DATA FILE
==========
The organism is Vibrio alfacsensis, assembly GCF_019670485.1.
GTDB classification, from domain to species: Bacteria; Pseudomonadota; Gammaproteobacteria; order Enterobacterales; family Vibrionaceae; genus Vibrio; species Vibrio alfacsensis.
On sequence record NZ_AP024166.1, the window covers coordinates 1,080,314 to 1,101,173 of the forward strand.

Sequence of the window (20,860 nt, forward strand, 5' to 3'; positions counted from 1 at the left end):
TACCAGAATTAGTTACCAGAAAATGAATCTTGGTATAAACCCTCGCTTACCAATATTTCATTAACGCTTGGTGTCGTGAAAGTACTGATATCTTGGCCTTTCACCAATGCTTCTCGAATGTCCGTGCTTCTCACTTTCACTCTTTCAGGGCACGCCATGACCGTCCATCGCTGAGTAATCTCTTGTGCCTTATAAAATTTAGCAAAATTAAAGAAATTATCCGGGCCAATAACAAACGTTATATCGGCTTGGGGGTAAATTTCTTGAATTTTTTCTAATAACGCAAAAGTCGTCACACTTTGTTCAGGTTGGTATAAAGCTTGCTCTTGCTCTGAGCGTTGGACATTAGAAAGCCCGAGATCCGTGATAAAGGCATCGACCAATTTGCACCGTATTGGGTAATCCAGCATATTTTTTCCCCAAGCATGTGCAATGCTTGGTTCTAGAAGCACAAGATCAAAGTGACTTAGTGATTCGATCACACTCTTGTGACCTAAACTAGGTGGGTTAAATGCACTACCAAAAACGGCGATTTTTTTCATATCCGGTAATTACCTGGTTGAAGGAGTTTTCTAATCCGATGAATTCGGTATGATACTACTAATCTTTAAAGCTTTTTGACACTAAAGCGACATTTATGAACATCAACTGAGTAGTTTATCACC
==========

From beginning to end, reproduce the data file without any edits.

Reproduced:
The organism is Vibrio alfacsensis, assembly GCF_019670485.1.
GTDB classification, from domain to species: Bacteria; Pseudomonadota; Gammaproteobacteria; order Enterobacterales; family Vibrionaceae; genus Vibrio; species Vibrio alfacsensis.
On sequence record NZ_AP024166.1, the window covers coordinates 1,080,314 to 1,101,173 of the forward strand.

Sequence of the window (20,860 nt, forward strand, 5' to 3'; positions counted from 1 at the left end):
TACCAGAATTAGTTACCAGAAAATGAATCTTGGTATAAACCCTCGCTTACCAATATTTCATTAACGCTTGGTGTCGTGAAAGTACTGATATCTTGGCCTTTCACCAATGCTTCTCGAATGTCCGTGCTTCTCACTTTCACTCTTTCAGGGCACGCCATGACCGTCCATCGCTGAGTAATCTCTTGTGCCTTATAAAATTTAGCAAAATTAAAGAAATTATCCGGGCCAATAACAAACGTTATATCGGCTTGGGGGTAAATTTCTTGAATTTTTTCTAATAACGCAAAAGTCGTCACACTTTGTTCAGGTTGGTATAAAGCTTGCTCTTGCTCTGAGCGTTGGACATTAGAAAGCCCGAGATCCGTGATAAAGGCATCGACCAATTTGCACCGTATTGGGTAATCCAGCATATTTTTTCCCCAAGCATGTGCAATGCTTGGTTCTAGAAGCACAAGATCAAAGTGACTTAGTGATTCGATCACACTCTTGTGACCTAAACTAGGTGGGTTAAATGCACTACCAAAAACGGCGATTTTTTTCATATCCGGTAATTACCTGGTTGAAGGAGTTTTCTAATCCGATGAATTCGGTATGATACTACTAATCTTTAAAGCTTTTTGACACTAAAGCGACATTTATGAACATCAACTGAGTAGTTTATCACC